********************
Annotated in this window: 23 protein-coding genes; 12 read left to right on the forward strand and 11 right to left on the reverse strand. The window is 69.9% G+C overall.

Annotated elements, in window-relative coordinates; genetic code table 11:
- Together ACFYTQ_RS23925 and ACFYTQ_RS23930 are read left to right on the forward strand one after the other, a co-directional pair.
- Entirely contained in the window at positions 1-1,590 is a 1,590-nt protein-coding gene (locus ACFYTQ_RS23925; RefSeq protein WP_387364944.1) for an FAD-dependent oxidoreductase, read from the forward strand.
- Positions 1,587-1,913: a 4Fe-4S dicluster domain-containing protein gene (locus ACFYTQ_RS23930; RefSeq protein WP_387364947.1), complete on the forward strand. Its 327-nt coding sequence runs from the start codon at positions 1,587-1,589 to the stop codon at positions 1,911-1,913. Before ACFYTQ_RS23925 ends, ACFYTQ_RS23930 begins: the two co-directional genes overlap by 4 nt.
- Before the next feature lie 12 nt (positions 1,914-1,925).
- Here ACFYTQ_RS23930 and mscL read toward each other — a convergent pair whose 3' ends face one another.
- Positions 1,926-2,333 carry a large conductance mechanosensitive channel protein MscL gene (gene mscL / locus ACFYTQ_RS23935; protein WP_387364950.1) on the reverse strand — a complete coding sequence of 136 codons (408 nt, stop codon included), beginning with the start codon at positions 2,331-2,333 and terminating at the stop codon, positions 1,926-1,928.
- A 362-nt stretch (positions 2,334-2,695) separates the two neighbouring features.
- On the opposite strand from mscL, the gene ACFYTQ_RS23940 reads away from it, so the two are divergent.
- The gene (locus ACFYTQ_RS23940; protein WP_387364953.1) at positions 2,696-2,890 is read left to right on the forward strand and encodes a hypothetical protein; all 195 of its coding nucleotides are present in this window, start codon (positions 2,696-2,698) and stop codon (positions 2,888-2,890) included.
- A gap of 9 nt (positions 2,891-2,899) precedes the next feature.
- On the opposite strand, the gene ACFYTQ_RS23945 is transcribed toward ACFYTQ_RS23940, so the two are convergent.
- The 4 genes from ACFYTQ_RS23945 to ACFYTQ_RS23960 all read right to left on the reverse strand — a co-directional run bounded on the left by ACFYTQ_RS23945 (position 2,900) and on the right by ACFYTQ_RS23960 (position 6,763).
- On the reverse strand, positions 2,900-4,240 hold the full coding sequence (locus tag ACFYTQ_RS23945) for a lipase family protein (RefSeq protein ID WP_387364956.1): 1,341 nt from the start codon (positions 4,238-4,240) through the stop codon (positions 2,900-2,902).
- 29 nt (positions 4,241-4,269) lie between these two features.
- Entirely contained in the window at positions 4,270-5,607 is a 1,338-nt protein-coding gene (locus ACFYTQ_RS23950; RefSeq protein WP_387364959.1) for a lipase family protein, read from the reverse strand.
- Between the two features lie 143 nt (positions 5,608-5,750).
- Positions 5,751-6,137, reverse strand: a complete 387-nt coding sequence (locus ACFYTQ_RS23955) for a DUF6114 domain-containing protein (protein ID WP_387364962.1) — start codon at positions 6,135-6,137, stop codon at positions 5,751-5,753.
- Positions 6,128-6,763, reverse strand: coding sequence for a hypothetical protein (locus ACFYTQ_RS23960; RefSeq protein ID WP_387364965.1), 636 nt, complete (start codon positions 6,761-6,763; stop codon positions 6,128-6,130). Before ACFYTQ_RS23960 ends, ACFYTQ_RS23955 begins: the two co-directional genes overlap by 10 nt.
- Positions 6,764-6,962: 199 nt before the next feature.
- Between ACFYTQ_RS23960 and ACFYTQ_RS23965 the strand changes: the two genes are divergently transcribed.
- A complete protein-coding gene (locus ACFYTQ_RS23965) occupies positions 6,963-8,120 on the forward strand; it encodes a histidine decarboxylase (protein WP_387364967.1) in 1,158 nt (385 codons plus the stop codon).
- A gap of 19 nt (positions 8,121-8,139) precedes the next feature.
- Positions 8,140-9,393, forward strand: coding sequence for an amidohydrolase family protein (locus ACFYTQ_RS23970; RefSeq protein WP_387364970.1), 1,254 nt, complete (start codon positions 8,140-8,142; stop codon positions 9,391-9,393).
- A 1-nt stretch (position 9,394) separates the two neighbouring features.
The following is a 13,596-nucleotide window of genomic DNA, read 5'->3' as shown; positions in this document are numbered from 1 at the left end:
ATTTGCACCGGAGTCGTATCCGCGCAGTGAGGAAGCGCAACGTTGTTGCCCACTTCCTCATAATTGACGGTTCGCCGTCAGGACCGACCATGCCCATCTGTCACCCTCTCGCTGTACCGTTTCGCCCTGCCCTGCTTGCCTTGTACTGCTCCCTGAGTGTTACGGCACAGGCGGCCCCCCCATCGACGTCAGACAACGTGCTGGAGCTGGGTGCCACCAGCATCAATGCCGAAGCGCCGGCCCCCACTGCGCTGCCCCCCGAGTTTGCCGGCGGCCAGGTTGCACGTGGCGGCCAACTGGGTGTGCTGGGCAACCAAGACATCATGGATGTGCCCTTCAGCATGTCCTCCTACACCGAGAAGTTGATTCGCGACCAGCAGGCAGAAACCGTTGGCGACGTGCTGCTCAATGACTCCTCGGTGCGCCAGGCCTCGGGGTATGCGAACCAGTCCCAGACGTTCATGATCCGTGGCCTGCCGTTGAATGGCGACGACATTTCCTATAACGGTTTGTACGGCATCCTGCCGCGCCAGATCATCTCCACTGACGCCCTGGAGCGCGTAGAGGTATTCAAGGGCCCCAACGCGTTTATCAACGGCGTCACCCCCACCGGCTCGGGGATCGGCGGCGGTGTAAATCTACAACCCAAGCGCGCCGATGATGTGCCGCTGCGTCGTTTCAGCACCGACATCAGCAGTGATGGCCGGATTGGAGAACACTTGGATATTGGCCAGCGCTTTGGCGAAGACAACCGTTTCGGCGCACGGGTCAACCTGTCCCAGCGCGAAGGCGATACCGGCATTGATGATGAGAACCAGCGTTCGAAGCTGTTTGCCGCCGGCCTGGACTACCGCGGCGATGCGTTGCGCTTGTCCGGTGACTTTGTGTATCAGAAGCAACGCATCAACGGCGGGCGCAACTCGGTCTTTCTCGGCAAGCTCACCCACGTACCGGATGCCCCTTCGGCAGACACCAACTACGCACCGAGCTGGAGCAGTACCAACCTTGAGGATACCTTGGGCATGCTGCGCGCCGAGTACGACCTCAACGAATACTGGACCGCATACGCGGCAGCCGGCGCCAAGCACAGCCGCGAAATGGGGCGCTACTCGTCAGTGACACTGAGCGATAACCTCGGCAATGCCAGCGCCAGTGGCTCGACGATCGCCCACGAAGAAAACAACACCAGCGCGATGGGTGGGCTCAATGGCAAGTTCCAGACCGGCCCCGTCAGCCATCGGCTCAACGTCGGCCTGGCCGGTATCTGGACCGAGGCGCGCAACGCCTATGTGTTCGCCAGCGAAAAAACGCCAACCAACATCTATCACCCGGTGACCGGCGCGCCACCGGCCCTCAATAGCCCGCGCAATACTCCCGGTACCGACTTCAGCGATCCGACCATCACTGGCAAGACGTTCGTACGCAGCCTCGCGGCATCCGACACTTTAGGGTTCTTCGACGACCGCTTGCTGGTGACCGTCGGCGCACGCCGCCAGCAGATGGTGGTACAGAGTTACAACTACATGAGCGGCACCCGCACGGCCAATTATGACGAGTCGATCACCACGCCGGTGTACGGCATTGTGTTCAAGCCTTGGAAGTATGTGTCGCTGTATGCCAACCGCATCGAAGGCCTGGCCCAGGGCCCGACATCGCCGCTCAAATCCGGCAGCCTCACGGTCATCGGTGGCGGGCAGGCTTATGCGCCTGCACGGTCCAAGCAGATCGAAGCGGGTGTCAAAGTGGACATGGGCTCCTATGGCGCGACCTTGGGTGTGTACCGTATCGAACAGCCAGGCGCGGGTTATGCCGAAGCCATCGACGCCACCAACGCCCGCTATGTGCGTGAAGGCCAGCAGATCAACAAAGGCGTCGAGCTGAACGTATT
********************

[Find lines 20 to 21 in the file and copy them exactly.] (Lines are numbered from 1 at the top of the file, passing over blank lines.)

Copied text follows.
- Positions 6,128-6,763, reverse strand: coding sequence for a hypothetical protein (locus ACFYTQ_RS23960; RefSeq protein ID WP_387364965.1), 636 nt, complete (start codon positions 6,761-6,763; stop codon positions 6,128-6,130). Before ACFYTQ_RS23960 ends, ACFYTQ_RS23955 begins: the two co-directional genes overlap by 10 nt.
- Positions 6,764-6,962: 199 nt before the next feature.